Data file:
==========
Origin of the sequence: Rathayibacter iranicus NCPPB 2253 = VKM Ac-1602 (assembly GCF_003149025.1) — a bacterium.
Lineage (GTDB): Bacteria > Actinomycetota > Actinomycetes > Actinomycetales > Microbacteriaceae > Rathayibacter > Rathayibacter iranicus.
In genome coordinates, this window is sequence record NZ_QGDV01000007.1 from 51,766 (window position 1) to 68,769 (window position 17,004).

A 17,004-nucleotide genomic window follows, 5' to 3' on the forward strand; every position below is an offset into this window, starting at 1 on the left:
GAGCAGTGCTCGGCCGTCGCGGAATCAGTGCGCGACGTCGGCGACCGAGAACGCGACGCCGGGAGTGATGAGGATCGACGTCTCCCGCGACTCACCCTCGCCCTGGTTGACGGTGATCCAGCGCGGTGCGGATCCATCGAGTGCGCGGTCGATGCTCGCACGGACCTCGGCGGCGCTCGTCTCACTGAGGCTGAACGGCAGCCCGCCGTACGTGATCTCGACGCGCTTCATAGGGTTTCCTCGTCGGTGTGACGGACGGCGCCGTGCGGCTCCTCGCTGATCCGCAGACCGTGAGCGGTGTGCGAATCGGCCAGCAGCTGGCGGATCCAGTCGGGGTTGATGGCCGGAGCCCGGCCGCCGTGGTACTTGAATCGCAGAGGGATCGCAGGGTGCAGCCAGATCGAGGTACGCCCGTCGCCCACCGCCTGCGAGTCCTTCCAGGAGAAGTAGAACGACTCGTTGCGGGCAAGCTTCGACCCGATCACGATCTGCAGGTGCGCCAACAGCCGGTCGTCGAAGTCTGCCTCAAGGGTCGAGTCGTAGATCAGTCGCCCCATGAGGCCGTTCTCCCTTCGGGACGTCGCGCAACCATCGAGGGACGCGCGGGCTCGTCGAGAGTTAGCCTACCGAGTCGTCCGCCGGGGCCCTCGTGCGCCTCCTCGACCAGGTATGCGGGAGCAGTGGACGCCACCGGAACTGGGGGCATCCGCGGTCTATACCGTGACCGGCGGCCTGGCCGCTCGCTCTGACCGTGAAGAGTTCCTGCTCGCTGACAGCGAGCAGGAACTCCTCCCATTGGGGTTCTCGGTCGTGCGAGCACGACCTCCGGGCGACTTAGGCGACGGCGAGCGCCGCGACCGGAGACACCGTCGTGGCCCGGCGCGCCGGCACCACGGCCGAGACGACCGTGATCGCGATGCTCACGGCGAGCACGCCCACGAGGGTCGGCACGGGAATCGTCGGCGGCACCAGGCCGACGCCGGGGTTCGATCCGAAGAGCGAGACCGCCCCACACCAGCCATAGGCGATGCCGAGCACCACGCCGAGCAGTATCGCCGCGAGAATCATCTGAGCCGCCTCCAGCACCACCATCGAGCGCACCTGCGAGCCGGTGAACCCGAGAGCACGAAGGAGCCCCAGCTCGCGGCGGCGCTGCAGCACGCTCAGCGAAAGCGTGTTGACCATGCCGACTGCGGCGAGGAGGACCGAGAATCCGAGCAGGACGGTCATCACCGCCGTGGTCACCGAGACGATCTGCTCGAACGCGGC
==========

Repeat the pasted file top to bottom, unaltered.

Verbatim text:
Origin of the sequence: Rathayibacter iranicus NCPPB 2253 = VKM Ac-1602 (assembly GCF_003149025.1) — a bacterium.
Lineage (GTDB): Bacteria > Actinomycetota > Actinomycetes > Actinomycetales > Microbacteriaceae > Rathayibacter > Rathayibacter iranicus.
In genome coordinates, this window is sequence record NZ_QGDV01000007.1 from 51,766 (window position 1) to 68,769 (window position 17,004).

A 17,004-nucleotide genomic window follows, 5' to 3' on the forward strand; every position below is an offset into this window, starting at 1 on the left:
GAGCAGTGCTCGGCCGTCGCGGAATCAGTGCGCGACGTCGGCGACCGAGAACGCGACGCCGGGAGTGATGAGGATCGACGTCTCCCGCGACTCACCCTCGCCCTGGTTGACGGTGATCCAGCGCGGTGCGGATCCATCGAGTGCGCGGTCGATGCTCGCACGGACCTCGGCGGCGCTCGTCTCACTGAGGCTGAACGGCAGCCCGCCGTACGTGATCTCGACGCGCTTCATAGGGTTTCCTCGTCGGTGTGACGGACGGCGCCGTGCGGCTCCTCGCTGATCCGCAGACCGTGAGCGGTGTGCGAATCGGCCAGCAGCTGGCGGATCCAGTCGGGGTTGATGGCCGGAGCCCGGCCGCCGTGGTACTTGAATCGCAGAGGGATCGCAGGGTGCAGCCAGATCGAGGTACGCCCGTCGCCCACCGCCTGCGAGTCCTTCCAGGAGAAGTAGAACGACTCGTTGCGGGCAAGCTTCGACCCGATCACGATCTGCAGGTGCGCCAACAGCCGGTCGTCGAAGTCTGCCTCAAGGGTCGAGTCGTAGATCAGTCGCCCCATGAGGCCGTTCTCCCTTCGGGACGTCGCGCAACCATCGAGGGACGCGCGGGCTCGTCGAGAGTTAGCCTACCGAGTCGTCCGCCGGGGCCCTCGTGCGCCTCCTCGACCAGGTATGCGGGAGCAGTGGACGCCACCGGAACTGGGGGCATCCGCGGTCTATACCGTGACCGGCGGCCTGGCCGCTCGCTCTGACCGTGAAGAGTTCCTGCTCGCTGACAGCGAGCAGGAACTCCTCCCATTGGGGTTCTCGGTCGTGCGAGCACGACCTCCGGGCGACTTAGGCGACGGCGAGCGCCGCGACCGGAGACACCGTCGTGGCCCGGCGCGCCGGCACCACGGCCGAGACGACCGTGATCGCGATGCTCACGGCGAGCACGCCCACGAGGGTCGGCACGGGAATCGTCGGCGGCACCAGGCCGACGCCGGGGTTCGATCCGAAGAGCGAGACCGCCCCACACCAGCCATAGGCGATGCCGAGCACCACGCCGAGCAGTATCGCCGCGAGAATCATCTGAGCCGCCTCCAGCACCACCATCGAGCGCACCTGCGAGCCGGTGAACCCGAGAGCACGAAGGAGCCCCAGCTCGCGGCGGCGCTGCAGCACGCTCAGCGAAAGCGTGTTGACCATGCCGACTGCGGCGAGGAGGACCGAGAATCCGAGCAGGACGGTCATCACCGCCGTGGTCACCGAGACGATCTGCTCGAACGCGGC